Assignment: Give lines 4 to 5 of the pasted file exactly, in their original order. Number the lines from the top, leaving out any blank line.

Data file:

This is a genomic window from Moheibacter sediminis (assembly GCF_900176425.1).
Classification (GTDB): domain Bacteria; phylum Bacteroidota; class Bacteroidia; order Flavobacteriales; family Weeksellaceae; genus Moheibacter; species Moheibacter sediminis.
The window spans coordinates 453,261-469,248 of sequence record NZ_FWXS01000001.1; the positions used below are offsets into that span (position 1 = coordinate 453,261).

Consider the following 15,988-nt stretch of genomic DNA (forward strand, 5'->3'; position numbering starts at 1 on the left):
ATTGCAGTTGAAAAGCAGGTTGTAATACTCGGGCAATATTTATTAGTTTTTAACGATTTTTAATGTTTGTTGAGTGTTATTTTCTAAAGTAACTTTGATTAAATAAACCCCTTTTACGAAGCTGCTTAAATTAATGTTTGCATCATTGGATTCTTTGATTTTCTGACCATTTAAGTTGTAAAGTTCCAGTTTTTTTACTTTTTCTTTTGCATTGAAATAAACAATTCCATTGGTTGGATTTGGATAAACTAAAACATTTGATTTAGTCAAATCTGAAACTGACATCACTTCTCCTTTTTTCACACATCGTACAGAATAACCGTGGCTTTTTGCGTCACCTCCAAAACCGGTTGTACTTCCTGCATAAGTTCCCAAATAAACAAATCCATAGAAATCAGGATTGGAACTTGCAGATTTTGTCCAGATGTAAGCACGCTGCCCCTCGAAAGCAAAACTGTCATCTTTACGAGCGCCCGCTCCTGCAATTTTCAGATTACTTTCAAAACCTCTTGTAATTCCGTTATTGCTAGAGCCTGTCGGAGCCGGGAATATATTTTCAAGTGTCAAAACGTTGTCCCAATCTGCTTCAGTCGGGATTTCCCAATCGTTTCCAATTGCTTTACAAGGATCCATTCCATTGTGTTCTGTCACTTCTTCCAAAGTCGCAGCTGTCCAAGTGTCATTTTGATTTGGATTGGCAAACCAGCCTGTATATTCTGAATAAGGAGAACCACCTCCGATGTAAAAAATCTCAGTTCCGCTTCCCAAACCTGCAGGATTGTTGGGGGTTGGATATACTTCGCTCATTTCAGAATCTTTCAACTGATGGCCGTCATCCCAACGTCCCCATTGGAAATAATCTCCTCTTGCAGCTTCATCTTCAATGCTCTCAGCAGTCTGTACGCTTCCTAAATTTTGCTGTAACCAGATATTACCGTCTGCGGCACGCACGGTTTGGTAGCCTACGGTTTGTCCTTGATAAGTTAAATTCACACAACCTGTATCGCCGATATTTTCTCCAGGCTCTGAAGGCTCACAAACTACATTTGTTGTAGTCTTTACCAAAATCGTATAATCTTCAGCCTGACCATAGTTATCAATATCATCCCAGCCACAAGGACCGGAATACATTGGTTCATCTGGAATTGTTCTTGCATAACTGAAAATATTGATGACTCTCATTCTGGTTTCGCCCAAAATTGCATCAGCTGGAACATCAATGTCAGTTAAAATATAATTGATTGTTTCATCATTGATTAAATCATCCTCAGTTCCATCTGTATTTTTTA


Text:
Consider the following 15,988-nt stretch of genomic DNA (forward strand, 5'->3'; position numbering starts at 1 on the left):
ATTGCAGTTGAAAAGCAGGTTGTAATACTCGGGCAATATTTATTAGTTTTTAACGATTTTTAATGTTTGTTGAGTGTTATTTTCTAAAGTAACTTTGATTAAATAAACCCCTTTTACGAAGCTGCTTAAATTAATGTTTGCATCATTGGATTCTTTGATTTTCTGACCATTTAAGTTGTAAAGTTCCAGTTTTTTTACTTTTTCTTTTGCATTGAAATAAACAATTCCATTGGTTGGATTTGGATAAACTAAAACATTTGATTTAGTCAAATCTGAAACTGACATCACTTCTCCTTTTTTCACACATCGTACAGAATAACCGTGGCTTTTTGCGTCACCTCCAAAACCGGTTGTACTTCCTGCATAAGTTCCCAAATAAACAAATCCATAGAAATCAGGATTGGAACTTGCAGATTTTGTCCAGATGTAAGCACGCTGCCCCTCGAAAGCAAAACTGTCATCTTTACGAGCGCCCGCTCCTGCAATTTTCAGATTACTTTCAAAACCTCTTGTAATTCCGTTATTGCTAGAGCCTGTCGGAGCCGGGAATATATTTTCAAGTGTCAAAACGTTGTCCCAATCTGCTTCAGTCGGGATTTCCCAATCGTTTCCAATTGCTTTACAAGGATCCATTCCATTGTGTTCTGTCACTTCTTCCAAAGTCGCAGCTGTCCAAGTGTCATTTTGATTTGGATTGGCAAACCAGCCTGTATATTCTGAATAAGGAGAACCACCTCCGATGTAAAAAATCTCAGTTCCGCTTCCCAAACCTGCAGGATTGTTGGGGGTTGGATATACTTCGCTCATTTCAGAATCTTTCAACTGATGGCCGTCATCCCAACGTCCCCATTGGAAATAATCTCCTCTTGCAGCTTCATCTTCAATGCTCTCAGCAGTCTGTACGCTTCCTAAATTTTGCTGTAACCAGATATTACCGTCTGCGGCACGCACGGTTTGGTAGCCTACGGTTTGTCCTTGATAAGTTAAATTCACACAACCTGTATCGCCGATATTTTCTCCAGGCTCTGAAGGCTCACAAACTACATTTGTTGTAGTCTTTACCAAAATCGTATAATCTTCAGCCTGACCATAGTTATCAATATCATCCCAGCCACAAGGACCGGAATACATTGGTTCATCTGGAATTGTTCTTGCATAACTGAAAATATTGATGACTCTCATTCTGGTTTCGCCCAAAATTGCATCAGCTGGAACATCAATGTCAGTTAAAATATAATTGATTGTTTCATCATTGATTAAATCATCCTCAGTTCCATCTGTATTTTTTA